DESPITE Nigeria’s dwindling revenue occasioned by massive oil theft, the country has continued to suffer loss from its gas, as companies operating in the country’s petroleum industry flared 241.1 million standard cubic feet, MSCF, of gas in the first 11 months (January – November) 2023, according to latest data from the National Oil Spill Detection and Response Agency, NOSDRA.
This represents 18.9 per cent increase when compared to 195.5 mscf of gas flared in the corresponding period of 2022.
NOSDRA put the value of the 241.1 MSCF flared in the said period of 2023 at $843.7 million, adding that going by the Central Bank of Nigeria’s, CBN current official exchange rate of N832.32/$, this translates to a loss of N702.2 billion potential revenue.
NOSDRA also stated that the defaulting companies were liable to fines totaling $482.1 million, an equivalent of N401.3 billion.
According to NOSDRA, the volume of gas flared during the period under review was equivalent to carbon dioxide emission of 673.1 thousand tonnes; and had a power generation potential of 24,100 gigawatts hour, GWh.
Providing a further breakdown of the volume of gas flared across oilfields, NOSDRA disclosed that companies operating offshore flared 132.9 mscf while companies operating onshore flared 108.1 mscf.
NOSDRA lamented that despite efforts to reduce gas flaring, it has continued in Nigeria since the 1950s, releasing carbon dioxide and other gaseous substances into the atmosphere.
This is even as the House of Representatives had promised to begin a probe into $2.5 billion annual loss to gas flaring.
However, the N ational Assembly is yet to reveal the update of its findings for about three months since its inquiry on the flare debacle.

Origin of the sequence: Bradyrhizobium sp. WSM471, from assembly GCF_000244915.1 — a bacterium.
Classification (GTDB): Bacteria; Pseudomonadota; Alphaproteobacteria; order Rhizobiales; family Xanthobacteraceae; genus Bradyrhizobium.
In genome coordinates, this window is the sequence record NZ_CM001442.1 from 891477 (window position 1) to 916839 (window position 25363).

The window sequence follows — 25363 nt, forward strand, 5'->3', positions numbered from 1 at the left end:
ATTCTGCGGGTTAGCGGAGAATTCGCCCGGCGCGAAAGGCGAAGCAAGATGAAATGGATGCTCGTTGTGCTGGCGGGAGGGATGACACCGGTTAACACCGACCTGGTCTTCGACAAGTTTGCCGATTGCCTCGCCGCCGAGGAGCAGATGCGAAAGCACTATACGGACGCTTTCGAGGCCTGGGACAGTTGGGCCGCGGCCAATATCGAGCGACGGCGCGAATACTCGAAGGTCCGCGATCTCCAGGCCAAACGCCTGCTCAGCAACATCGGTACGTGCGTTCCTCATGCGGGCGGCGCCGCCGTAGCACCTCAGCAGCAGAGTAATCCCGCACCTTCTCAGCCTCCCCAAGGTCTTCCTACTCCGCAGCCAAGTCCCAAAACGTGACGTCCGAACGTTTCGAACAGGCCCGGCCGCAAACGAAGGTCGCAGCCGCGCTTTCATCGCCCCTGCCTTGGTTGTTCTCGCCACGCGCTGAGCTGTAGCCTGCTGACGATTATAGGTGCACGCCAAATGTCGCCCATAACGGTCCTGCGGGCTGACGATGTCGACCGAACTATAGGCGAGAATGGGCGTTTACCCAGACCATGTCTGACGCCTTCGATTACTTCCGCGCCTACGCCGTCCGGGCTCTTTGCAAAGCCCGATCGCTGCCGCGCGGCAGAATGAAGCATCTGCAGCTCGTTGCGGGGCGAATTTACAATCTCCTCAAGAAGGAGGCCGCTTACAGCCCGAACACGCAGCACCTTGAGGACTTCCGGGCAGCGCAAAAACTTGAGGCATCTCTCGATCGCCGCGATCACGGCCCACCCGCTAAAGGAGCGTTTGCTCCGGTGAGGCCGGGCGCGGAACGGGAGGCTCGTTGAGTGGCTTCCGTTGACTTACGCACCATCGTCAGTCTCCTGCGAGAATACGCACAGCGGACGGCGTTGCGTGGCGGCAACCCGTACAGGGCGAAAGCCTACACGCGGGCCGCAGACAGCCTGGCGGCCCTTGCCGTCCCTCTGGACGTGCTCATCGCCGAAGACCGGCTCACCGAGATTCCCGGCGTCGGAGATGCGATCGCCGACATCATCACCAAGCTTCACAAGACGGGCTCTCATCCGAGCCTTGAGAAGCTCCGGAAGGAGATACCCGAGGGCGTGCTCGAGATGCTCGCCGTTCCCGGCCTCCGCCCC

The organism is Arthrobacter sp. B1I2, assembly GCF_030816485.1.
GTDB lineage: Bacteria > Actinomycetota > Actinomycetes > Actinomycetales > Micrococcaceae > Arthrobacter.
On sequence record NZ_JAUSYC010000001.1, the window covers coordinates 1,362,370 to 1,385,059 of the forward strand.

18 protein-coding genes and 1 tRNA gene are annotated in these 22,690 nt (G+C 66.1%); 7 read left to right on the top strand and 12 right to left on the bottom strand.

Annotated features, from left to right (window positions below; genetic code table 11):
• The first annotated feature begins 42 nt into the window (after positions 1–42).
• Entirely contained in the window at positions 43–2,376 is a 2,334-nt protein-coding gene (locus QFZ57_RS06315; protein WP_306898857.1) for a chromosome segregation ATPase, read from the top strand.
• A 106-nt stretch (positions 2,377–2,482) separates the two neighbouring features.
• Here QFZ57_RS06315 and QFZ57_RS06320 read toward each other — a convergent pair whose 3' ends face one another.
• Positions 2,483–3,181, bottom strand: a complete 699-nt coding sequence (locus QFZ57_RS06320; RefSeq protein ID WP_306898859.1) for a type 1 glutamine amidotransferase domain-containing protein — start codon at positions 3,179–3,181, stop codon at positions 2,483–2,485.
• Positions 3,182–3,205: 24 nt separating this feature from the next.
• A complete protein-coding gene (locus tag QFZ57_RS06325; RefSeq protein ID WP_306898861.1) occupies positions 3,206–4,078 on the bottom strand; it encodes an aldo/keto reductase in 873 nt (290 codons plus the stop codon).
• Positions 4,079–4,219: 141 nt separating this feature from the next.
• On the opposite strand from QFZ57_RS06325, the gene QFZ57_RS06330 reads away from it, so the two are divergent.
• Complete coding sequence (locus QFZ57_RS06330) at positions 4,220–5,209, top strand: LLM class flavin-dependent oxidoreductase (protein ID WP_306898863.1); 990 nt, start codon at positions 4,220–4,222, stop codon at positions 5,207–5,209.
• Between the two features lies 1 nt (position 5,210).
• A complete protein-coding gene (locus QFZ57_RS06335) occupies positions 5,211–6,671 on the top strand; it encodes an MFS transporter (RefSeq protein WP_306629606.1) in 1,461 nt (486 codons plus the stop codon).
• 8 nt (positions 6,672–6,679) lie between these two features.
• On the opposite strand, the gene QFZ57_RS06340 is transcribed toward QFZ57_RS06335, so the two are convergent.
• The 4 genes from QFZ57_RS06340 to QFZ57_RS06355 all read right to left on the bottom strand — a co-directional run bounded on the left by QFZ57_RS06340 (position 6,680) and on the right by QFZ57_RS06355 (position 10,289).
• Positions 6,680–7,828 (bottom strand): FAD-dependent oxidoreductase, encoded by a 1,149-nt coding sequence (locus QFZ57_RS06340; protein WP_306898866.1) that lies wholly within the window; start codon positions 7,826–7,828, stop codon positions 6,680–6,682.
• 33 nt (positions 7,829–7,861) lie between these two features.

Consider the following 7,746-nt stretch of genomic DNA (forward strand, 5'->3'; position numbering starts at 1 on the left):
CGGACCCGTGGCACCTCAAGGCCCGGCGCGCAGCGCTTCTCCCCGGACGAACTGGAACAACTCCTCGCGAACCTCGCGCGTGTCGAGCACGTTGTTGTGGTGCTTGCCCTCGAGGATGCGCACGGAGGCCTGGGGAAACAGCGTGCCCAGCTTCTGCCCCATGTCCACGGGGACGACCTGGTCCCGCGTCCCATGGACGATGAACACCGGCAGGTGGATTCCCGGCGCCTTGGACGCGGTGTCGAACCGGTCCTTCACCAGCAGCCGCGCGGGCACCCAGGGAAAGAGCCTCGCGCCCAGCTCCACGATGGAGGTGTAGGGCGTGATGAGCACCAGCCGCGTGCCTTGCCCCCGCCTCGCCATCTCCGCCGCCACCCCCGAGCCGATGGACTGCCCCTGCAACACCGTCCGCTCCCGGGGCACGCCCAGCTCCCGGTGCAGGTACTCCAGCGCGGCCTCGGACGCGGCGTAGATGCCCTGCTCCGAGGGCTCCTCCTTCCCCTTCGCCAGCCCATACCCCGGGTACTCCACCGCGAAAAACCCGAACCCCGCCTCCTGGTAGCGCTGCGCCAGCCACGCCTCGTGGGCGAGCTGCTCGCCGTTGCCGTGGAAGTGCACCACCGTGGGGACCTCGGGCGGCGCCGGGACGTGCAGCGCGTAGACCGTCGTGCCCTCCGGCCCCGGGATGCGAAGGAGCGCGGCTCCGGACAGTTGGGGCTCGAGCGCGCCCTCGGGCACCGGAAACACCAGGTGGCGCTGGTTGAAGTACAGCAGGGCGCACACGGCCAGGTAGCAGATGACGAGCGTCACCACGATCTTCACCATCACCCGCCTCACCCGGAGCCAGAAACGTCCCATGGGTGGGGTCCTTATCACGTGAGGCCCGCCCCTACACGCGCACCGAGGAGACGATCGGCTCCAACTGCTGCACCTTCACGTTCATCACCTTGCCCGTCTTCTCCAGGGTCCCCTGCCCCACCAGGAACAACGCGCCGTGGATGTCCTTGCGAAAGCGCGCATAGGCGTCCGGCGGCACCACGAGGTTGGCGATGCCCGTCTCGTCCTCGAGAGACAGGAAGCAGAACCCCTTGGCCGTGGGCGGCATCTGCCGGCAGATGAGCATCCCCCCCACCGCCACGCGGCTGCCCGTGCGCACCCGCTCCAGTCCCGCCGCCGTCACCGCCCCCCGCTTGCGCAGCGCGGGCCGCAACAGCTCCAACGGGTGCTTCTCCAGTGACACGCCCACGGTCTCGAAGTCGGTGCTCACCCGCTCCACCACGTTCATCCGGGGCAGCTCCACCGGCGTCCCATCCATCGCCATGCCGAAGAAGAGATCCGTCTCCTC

Meanwhile, the Federal Government, had a couple of days ago, warned gas producers to stop discouraging awardees in the gas flare commercialisation programme from embarking on the project.
The Chief Executive of the Nigerian Upstream Petroleum Regulatory Commission, Gbenga Komolafe, in his address at the post-award engagement between the NUPRC and producers operating assets under the Nigerian Gas Flare Commercialisation Programme, stated that the commission would not accept any ploy by gas producers to dissuade successful awardees from embarking on the project.
The federal government, through the NUPRC, had issued relevant letters of award to 42 individual companies for all 49 flare sites on offer in September 2023.
Commenting on issues around the reduction in volumes of flare profile, Komolafe said, “Recall that the flare volumes on offer arose from several technical sessions with your respective teams based on historical performance and activity-based projections.
It is therefore surprising to receive feedback from awardees on claims by some producers that the forecast gas volumes may not be available only a few months after.”
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